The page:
The health system consequences of agency nursing and moonlighting in South Africa
Background: Worldwide, there is an increased reliance on casual staff in the health sector. Recent policy attention in South Africa has focused on the interrelated challenges of agency nursing and moonlighting in the health sector. Objective: This paper examines the potential health system consequences of agency nursing and moonlighting among South African nurses. Methods: During 2010, a cluster random sample of 80 hospitals was selected in four South African provinces. On the survey day, all nurses providing clinical care completed a self-administered questionnaire after giving informed consent. The questionnaire obtained information on socio-demographics, involvement in agency nursing and moonlighting, and self-reported indicators of potential health system consequences of agency nursing and moonlighting. A weighted analysis was done using STATA† 13. Results: In the survey, 40.7% of nurses reported moonlighting or working for an agency in the preceding year. Of all participants, 51.5% reported feeling too tired to work, 11.5% paid less attention to nursing work on duty, and 10.9% took sick leave when not actually sick in the preceding year. Among the moonlighters, 11.9% had taken vacation leave to do agency work or moonlighting, and 9.8% reported conflicting schedules between their primary and secondary jobs. In the bivariate analysis, moonlighting nurses were significantly more likely than non-moonlighters to take sick leave when not sick (p 0.011) and to pay less attention to nursing work on duty (p 0.035). However, in a multiple logistic regression analysis, the differences between moonlighters and non-moonlighters did not remain statistically significant after adjusting for other sociodemographic variables. Conclusion: Although moonlighting did not emerge as a statistically significant predictor, the reported health system consequences are serious. A combination of strong nursing leadership, effective management, and consultation with and buy-in from front-line nurses is needed to counteract the potential negative health system consequences of agency nursing and moonlighting.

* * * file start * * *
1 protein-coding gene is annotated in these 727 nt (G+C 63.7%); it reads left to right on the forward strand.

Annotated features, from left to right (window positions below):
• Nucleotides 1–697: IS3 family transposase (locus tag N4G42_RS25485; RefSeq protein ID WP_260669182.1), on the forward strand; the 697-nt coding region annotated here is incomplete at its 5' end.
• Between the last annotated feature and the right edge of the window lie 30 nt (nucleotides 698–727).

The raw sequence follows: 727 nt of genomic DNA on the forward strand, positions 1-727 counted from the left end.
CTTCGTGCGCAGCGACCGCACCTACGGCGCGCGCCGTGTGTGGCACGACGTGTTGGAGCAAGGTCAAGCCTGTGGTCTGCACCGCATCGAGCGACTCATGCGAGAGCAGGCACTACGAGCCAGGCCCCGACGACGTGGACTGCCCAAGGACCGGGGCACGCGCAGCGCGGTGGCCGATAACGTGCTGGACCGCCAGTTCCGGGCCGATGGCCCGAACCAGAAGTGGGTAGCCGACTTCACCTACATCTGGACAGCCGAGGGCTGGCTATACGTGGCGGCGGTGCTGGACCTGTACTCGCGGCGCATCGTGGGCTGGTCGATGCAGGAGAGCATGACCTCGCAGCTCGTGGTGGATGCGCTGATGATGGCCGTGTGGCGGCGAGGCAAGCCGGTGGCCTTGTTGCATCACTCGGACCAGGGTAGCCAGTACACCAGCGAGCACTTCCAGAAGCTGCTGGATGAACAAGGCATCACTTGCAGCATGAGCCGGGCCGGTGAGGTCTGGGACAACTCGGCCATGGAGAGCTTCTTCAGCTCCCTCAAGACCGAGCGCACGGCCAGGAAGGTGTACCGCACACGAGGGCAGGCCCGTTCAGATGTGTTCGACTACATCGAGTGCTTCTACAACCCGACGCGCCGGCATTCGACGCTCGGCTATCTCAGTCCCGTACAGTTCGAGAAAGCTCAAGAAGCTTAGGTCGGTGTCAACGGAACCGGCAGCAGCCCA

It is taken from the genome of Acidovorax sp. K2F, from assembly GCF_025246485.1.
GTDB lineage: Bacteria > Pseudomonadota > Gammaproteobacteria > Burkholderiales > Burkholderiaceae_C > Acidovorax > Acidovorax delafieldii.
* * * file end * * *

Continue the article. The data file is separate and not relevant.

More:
Nursing Staff, Hospital/statistics & numerical data, Contract Services/organization & administration, Personnel Staffing and Scheduling
Rispel, L. C., Blaauw, D. 2015. The health system consequences of agency nursing and moonlighting in South Africa. Global health action; 8:26683